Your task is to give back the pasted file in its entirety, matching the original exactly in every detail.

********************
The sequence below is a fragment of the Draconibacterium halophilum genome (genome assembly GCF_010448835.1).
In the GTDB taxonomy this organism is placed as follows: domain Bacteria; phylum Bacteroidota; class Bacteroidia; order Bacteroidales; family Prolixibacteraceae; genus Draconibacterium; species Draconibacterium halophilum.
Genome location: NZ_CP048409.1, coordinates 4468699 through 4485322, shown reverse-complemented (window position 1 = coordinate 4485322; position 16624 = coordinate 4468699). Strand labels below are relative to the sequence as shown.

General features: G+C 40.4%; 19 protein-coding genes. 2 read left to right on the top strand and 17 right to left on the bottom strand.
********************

The sequence below is a fragment of the Draconibacterium halophilum genome (genome assembly GCF_010448835.1).
In the GTDB taxonomy this organism is placed as follows: domain Bacteria; phylum Bacteroidota; class Bacteroidia; order Bacteroidales; family Prolixibacteraceae; genus Draconibacterium; species Draconibacterium halophilum.
Genome location: NZ_CP048409.1, coordinates 4468699 through 4485322, shown reverse-complemented (window position 1 = coordinate 4485322; position 16624 = coordinate 4468699). Strand labels below are relative to the sequence as shown.

General features: G+C 40.4%; 19 protein-coding genes. 2 read left to right on the top strand and 17 right to left on the bottom strand.